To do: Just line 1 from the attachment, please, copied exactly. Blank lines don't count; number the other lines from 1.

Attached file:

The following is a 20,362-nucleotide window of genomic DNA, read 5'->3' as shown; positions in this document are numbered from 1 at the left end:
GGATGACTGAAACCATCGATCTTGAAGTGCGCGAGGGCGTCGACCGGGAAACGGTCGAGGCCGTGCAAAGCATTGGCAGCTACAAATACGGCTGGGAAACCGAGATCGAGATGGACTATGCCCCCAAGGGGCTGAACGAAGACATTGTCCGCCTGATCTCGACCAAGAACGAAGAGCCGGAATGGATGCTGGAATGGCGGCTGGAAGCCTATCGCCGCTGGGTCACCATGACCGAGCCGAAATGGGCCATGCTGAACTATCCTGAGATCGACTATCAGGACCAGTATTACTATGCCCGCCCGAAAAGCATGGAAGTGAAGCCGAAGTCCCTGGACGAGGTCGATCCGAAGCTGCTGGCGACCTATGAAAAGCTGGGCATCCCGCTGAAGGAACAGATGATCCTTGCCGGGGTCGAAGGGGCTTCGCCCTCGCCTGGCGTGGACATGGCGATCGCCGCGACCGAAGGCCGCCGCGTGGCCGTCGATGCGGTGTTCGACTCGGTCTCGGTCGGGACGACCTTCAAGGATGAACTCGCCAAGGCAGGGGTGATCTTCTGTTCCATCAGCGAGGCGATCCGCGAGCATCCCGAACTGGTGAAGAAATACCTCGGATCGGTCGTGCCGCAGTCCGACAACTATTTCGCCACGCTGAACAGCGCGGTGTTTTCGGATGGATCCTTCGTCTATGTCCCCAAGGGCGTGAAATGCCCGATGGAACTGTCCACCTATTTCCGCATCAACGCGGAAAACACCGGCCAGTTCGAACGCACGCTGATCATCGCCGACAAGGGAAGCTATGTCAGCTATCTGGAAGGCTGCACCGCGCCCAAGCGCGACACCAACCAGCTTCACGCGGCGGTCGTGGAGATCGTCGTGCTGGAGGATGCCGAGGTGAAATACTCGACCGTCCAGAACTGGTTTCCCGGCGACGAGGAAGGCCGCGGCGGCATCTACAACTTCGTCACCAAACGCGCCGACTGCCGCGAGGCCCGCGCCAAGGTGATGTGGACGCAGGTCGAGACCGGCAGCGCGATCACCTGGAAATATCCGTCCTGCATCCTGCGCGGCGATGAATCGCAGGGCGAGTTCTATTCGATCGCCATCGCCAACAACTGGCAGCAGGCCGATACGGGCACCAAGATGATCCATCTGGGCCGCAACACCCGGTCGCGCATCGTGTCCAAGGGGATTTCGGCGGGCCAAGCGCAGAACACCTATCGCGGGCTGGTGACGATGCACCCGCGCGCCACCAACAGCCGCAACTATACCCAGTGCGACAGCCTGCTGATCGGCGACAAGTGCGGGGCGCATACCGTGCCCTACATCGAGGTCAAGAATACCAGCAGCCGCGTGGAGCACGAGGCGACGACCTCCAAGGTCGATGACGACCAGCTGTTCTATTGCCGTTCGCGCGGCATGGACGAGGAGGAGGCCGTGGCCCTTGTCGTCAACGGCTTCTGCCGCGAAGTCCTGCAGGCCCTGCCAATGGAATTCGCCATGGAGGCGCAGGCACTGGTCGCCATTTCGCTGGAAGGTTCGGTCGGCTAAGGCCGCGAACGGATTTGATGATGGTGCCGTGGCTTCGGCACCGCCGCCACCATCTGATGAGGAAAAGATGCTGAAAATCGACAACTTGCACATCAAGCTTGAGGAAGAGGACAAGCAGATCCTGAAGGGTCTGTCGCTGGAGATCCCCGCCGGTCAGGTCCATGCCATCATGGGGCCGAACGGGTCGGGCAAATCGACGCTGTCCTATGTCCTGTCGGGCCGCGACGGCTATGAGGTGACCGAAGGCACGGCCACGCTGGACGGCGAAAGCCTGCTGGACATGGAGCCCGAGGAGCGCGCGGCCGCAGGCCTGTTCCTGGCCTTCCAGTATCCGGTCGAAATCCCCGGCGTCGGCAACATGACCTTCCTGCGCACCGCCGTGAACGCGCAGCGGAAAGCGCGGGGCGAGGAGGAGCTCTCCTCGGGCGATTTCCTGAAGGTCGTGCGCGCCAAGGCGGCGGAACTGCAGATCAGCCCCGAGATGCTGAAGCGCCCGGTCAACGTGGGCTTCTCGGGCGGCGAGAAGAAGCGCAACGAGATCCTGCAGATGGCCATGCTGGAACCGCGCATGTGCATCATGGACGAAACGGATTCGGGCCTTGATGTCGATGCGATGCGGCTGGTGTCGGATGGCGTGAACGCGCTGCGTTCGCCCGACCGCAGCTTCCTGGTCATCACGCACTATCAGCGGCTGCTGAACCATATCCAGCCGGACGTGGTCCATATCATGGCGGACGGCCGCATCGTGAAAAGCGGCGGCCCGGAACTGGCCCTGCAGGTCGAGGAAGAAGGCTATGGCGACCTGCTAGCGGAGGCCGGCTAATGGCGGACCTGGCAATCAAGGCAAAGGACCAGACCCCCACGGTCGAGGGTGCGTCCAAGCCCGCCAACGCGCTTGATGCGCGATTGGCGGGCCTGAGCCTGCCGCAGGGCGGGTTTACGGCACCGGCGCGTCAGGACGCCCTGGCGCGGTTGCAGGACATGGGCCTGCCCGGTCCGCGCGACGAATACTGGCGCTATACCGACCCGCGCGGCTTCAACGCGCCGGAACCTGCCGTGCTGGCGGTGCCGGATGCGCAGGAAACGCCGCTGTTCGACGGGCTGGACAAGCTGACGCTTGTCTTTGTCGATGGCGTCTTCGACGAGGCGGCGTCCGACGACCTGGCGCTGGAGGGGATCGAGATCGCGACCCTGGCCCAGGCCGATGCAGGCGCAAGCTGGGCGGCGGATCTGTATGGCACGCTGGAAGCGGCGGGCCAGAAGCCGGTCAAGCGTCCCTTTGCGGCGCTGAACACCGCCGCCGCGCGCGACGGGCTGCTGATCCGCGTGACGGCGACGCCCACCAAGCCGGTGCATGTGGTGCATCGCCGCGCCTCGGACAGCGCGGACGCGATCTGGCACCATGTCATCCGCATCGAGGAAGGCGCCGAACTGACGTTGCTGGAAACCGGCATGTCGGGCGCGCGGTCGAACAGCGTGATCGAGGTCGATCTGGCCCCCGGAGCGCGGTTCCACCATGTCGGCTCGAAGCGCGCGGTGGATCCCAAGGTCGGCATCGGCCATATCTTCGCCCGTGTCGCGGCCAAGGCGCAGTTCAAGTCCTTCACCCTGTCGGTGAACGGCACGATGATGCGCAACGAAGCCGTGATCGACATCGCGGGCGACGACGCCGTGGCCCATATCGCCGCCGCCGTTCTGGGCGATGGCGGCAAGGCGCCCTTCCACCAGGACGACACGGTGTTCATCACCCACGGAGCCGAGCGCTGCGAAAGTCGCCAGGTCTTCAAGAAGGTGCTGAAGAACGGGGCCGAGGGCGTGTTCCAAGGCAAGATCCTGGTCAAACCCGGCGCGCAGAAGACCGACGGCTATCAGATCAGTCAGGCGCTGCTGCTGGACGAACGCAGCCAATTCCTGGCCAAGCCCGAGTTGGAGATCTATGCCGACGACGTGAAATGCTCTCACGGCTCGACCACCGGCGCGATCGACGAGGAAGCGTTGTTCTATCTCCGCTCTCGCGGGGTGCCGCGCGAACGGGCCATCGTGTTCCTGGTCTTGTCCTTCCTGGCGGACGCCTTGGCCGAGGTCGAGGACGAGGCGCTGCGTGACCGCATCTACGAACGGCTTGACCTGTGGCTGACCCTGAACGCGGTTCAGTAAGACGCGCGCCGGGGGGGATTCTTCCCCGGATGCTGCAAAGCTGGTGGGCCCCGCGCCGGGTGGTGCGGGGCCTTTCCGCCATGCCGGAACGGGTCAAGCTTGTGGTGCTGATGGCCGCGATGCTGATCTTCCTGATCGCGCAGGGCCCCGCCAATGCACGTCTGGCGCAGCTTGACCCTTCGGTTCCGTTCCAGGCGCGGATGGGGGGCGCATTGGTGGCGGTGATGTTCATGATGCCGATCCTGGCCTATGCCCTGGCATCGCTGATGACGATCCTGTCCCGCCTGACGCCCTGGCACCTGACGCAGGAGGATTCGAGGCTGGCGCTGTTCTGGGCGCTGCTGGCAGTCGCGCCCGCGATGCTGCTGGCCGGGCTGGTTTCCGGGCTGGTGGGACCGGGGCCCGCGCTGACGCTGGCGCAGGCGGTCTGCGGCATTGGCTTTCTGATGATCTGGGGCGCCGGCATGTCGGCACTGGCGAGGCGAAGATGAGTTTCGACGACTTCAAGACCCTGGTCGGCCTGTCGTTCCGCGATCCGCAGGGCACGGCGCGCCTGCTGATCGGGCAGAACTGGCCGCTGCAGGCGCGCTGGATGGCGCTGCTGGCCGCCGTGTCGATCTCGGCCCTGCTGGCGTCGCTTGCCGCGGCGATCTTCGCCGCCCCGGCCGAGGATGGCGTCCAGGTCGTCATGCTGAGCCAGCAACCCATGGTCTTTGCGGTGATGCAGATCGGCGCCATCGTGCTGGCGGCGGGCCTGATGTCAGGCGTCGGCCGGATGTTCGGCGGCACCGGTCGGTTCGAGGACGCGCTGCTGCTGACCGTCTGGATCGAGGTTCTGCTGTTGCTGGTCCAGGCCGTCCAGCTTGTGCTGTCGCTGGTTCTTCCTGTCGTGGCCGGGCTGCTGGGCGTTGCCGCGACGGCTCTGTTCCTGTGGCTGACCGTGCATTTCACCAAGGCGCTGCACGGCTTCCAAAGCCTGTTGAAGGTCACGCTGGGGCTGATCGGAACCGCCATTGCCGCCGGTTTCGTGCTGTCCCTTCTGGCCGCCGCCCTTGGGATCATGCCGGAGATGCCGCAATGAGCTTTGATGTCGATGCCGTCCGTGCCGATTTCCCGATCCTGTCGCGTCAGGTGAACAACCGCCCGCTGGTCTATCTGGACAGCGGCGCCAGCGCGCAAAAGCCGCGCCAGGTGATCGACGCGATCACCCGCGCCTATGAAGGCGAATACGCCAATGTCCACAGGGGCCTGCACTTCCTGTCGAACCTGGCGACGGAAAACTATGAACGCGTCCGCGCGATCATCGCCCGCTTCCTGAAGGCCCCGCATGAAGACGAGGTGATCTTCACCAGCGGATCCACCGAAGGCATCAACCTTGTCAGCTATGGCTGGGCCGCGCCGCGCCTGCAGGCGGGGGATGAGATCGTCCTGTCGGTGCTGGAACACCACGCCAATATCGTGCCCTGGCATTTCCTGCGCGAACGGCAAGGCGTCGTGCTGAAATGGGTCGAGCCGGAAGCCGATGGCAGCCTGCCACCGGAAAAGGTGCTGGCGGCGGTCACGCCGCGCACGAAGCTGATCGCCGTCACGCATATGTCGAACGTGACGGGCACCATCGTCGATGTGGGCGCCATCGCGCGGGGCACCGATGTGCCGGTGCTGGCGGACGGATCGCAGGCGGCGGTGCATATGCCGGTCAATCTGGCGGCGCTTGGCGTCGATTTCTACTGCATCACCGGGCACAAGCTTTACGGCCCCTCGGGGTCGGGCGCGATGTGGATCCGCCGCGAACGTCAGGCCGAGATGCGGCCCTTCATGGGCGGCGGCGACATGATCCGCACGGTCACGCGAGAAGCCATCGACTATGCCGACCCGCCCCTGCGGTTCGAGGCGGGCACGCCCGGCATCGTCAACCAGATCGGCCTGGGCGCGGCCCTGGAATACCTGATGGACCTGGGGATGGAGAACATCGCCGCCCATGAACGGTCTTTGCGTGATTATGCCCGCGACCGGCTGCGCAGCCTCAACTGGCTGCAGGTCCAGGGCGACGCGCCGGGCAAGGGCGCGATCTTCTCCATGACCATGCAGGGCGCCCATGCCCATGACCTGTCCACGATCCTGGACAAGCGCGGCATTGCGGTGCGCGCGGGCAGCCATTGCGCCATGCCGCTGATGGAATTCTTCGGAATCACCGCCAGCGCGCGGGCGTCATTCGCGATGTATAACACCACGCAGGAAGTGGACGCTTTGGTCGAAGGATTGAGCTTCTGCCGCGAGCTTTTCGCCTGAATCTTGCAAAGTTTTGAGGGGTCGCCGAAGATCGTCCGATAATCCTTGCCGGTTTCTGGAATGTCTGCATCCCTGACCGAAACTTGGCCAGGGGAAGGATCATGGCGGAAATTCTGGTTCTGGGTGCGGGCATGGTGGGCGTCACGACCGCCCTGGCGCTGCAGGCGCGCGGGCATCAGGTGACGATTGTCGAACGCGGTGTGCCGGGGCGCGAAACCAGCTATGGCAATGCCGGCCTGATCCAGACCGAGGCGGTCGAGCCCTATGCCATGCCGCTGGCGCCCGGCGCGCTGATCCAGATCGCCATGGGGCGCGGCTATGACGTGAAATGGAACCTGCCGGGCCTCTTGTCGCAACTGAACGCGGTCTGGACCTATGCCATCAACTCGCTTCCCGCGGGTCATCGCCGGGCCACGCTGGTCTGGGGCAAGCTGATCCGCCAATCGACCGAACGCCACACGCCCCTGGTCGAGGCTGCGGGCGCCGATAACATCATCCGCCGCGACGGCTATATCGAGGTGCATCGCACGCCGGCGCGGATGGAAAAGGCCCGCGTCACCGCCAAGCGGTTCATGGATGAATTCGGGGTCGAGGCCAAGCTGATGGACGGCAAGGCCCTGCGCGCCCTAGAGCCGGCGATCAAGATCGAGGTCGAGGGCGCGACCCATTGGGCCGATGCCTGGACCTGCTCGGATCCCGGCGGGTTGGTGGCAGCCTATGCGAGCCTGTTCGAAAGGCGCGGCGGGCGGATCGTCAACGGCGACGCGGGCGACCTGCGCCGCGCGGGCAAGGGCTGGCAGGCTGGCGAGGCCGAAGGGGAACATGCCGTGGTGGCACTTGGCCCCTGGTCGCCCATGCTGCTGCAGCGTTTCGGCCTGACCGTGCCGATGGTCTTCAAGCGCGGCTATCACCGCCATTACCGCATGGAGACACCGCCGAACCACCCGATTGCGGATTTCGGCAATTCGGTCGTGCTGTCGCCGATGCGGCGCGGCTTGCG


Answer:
The following is a 20,362-nucleotide window of genomic DNA, read 5'->3' as shown; positions in this document are numbered from 1 at the left end: